Instead, we circled again, making mock charges, yelling wordless threats, aiming a kick or two.  I suspected that real world fights weren’t this deliberate, but I had no experience.  My marimba playing limited me severely.

A few minutes passed with incidental contact.  We traded two solid kicks.

“Ten seconds left,” Jake said.

Hai!” Gus stepped forward into a mock charge.  I stood my ground and missed with a roundhouse.  I stepped down and began stepping back.  Then I saw Gus’s haymaker whistling toward my open right side and tried to block it.


“You punched me in the hand!” I whined, hopping away and holding my right fist. “You punched me in the hand!”

Also unlike the real world, or previous Taekwondo lessons, fights stop when someone gets hurt.  As Jake says, “We’re trying to hurt each other, but not trying to hurt each other.”  It’s another of those things he says.

Gus had a look on his face that said, “I didn’t mean to,” which was stupid. Of course he had meant to; he just didn’t mean to hit me in the hand.

I stuck my hand between my legs and hopped in circles, cursing.  What was Gus doing punching, anyway?  Was he absent the class Jake explained the scoring system? Punches weren’t thrown because they didn’t score points.  Punching was for the Japanese or losers.

“Here.  Let me see it,” Jake said quietly, and touched my hand.  I yelped in protest.

“It’s probably broken, then.  Might want to get it checked out.” He paused before yelling to the crowd. “That does it!  We’re done!”  We were the last pair to fight.

Gus and I bowed at each other, Gus apologetic and me grimacing.

“No hard feelings?” he asked with genuine concern.

“Depends on how bad it is,” I said and he when he looked alarmed, I added, “Relax, I’m kidding.  I’ve broken it … before.…”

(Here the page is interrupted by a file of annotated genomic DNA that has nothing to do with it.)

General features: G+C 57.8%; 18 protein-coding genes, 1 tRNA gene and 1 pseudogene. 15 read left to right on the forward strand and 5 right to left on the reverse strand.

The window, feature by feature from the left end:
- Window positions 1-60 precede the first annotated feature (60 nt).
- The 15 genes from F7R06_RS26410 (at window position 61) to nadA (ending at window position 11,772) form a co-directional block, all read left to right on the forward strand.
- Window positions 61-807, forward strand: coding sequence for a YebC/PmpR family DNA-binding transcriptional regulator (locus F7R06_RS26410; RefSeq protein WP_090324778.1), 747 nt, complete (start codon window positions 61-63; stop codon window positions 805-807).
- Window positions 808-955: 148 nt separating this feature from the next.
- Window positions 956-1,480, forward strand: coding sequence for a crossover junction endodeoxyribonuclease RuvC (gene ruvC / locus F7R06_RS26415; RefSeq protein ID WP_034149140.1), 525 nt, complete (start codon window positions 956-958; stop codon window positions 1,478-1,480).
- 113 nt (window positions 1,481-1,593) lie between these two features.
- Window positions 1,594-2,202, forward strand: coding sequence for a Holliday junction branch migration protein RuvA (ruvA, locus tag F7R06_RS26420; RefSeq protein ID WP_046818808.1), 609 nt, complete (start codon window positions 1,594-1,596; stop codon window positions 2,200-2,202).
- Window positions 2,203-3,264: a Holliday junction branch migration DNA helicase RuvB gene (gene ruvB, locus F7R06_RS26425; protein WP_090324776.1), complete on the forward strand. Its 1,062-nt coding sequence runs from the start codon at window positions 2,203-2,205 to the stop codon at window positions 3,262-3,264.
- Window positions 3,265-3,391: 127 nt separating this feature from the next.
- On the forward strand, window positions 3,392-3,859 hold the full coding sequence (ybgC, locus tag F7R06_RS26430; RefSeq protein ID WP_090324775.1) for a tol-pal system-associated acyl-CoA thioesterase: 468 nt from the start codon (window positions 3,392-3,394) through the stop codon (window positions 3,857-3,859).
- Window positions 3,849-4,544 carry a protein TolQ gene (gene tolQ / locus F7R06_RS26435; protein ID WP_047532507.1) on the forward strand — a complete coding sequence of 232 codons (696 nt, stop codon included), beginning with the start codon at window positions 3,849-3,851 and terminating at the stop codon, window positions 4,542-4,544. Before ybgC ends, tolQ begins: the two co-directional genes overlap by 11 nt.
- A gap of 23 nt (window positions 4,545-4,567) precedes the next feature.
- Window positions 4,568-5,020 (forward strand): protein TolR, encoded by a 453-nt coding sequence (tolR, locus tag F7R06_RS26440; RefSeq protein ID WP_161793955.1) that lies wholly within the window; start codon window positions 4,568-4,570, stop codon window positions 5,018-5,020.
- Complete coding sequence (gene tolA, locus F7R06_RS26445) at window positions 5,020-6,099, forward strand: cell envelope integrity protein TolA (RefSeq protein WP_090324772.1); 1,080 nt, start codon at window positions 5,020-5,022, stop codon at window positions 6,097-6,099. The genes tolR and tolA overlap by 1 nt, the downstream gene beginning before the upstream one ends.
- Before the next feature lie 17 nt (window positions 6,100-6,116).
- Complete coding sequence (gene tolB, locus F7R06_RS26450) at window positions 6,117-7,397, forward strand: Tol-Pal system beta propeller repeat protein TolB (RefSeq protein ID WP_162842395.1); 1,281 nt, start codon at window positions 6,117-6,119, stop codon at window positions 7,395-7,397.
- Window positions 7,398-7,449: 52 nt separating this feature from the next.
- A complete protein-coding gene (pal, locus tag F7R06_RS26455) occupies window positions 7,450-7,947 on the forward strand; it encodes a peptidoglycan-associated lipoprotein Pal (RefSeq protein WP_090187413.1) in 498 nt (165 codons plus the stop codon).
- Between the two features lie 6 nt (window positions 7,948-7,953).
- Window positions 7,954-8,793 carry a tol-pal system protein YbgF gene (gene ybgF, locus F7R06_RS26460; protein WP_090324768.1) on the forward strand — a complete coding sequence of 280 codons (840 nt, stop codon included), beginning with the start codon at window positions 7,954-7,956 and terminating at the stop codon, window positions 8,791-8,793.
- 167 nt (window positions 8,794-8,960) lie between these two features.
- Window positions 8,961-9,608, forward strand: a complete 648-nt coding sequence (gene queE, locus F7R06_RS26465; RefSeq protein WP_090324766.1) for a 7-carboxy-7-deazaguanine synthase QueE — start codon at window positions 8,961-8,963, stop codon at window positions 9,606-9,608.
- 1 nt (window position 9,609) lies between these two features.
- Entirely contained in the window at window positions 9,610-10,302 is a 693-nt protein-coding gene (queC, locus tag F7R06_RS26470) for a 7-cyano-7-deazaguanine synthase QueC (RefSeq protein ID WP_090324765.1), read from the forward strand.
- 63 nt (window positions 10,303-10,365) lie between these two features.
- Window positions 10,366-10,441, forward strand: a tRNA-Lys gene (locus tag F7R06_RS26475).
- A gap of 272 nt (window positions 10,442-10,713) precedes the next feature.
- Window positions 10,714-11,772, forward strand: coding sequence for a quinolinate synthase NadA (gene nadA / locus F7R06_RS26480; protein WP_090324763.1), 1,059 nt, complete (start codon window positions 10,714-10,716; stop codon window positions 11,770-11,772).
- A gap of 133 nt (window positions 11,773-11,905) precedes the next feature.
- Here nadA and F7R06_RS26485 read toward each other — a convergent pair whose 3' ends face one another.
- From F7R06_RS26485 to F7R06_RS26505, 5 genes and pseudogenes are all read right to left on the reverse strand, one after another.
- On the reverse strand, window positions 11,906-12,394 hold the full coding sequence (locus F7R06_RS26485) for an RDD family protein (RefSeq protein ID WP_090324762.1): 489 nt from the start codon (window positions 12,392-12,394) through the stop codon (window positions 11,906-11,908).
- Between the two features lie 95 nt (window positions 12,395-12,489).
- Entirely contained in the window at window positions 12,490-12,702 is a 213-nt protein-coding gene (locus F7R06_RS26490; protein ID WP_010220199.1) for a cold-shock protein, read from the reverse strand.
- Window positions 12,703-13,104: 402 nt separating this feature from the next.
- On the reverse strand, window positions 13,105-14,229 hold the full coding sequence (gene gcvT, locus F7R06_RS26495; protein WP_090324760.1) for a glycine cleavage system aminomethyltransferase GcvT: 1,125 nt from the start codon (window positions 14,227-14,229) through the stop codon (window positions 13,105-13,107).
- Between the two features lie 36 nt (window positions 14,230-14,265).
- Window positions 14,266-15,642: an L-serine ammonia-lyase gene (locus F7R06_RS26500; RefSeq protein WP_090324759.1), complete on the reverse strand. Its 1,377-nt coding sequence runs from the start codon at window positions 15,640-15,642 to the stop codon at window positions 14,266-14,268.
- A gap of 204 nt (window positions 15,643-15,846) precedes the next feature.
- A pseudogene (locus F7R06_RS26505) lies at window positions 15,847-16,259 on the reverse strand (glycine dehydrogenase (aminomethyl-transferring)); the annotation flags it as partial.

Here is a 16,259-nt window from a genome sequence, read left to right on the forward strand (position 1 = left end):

I trailed off because I saw my father standing in the doorway.  It felt like the world stopped and my hand fell off.  I pushed my way through the crowd until we were face-to-face.  Then I saw his shirt close-up as he hugged me harder than he ever had in his life.

“You never asked me to do too much, Dad,” I told his heart.  “I just didn’t know what to do.”

All he could do was cry.

2 years later

The blog still exists but I’ve been busy having children in the meantime. But, I’m going to try to add something once a week.

Lately, I’ve been playing more Civilization 4 online here and here. Check it out if you want.

I’m also going to be pulling some stories from my archive. Look for those soon.

How to buy a house (part 1)

Are you ready? I have a proven x-step program that will help you — yes, you — buy a house.

  1. Have your wife decide she wants to buy a house.

Important Caveat: You do not need to be married to reach this point. You can be unwed and have someone else decide to buy a house with you. It is important that you do not want to buy a house initially.

  1. Agree with your wife.

This just good strategy.

  1. Decide you want to buy a house.
  2. Realize that this has been a part of your wife’s plan for the better part of a year and be overwhelmed by the sheer deluge of house-related facts she contains in her brain.
  3. Go look at houses.

This was an important step. Ash and I went to go see two houses in neighborhoods we liked. On our own, without an appointment, and without the ability to, you know, enter the house and see what it was like on the inside. Instead we went and looked at the outside of the houses and decided that Ashleigh liked one and we both didn’t like the other one.

  1. Cry to the heavens in rage as the one house your wife liked is no longer on the market because someone bought it.
  1. Have your wife tell you that this will be a long process.
  1. Disbelieve your wife within the safety of your brain about the length and ease of buying a house.
  1. Disbelieve your wife in writing, in word, or in deed.

Step 9 is not required but it was one of the steps that we followed. I think I said something like, “I think we can get a house. We have like $10,000 in savings1. Why don’t we just offer that to the homeowner as a down payment?”

Substeps to Step 9

  1. a. Prove that a 20% down payment on a $300,000 house is $6,000.
  1. b. Realize the error in your math.